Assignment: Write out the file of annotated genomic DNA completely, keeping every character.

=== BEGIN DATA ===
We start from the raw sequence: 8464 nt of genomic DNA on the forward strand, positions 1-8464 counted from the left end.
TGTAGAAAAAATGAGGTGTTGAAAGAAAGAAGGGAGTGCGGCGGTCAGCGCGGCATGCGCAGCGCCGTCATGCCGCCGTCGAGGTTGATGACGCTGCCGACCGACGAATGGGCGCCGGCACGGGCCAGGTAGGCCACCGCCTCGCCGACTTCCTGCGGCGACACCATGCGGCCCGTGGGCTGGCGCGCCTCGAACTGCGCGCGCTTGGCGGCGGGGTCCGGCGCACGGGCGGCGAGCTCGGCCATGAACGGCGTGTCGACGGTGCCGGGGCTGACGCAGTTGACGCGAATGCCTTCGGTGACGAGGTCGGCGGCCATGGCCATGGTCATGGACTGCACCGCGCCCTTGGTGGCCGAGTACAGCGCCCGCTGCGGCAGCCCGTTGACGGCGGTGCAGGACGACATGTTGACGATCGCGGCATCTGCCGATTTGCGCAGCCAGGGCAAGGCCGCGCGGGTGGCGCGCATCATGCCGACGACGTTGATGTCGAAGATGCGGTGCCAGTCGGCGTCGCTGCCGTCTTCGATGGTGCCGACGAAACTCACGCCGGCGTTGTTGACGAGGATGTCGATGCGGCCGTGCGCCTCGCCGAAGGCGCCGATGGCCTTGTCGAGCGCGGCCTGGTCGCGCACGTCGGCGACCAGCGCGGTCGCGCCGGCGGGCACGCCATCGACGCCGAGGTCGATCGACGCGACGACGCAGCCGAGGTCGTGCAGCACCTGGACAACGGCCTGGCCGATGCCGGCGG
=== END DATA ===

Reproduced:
We start from the raw sequence: 8464 nt of genomic DNA on the forward strand, positions 1-8464 counted from the left end.
TGTAGAAAAAATGAGGTGTTGAAAGAAAGAAGGGAGTGCGGCGGTCAGCGCGGCATGCGCAGCGCCGTCATGCCGCCGTCGAGGTTGATGACGCTGCCGACCGACGAATGGGCGCCGGCACGGGCCAGGTAGGCCACCGCCTCGCCGACTTCCTGCGGCGACACCATGCGGCCCGTGGGCTGGCGCGCCTCGAACTGCGCGCGCTTGGCGGCGGGGTCCGGCGCACGGGCGGCGAGCTCGGCCATGAACGGCGTGTCGACGGTGCCGGGGCTGACGCAGTTGACGCGAATGCCTTCGGTGACGAGGTCGGCGGCCATGGCCATGGTCATGGACTGCACCGCGCCCTTGGTGGCCGAGTACAGCGCCCGCTGCGGCAGCCCGTTGACGGCGGTGCAGGACGACATGTTGACGATCGCGGCATCTGCCGATTTGCGCAGCCAGGGCAAGGCCGCGCGGGTGGCGCGCATCATGCCGACGACGTTGATGTCGAAGATGCGGTGCCAGTCGGCGTCGCTGCCGTCTTCGATGGTGCCGACGAAACTCACGCCGGCGTTGTTGACGAGGATGTCGATGCGGCCGTGCGCCTCGCCGAAGGCGCCGATGGCCTTGTCGAGCGCGGCCTGGTCGCGCACGTCGGCGACCAGCGCGGTCGCGCCGGCGGGCACGCCATCGACGCCGAGGTCGATCGACGCGACGACGCAGCCGAGGTCGTGCAGCACCTGGACAACGGCCTGGCCGATGCCGGCGG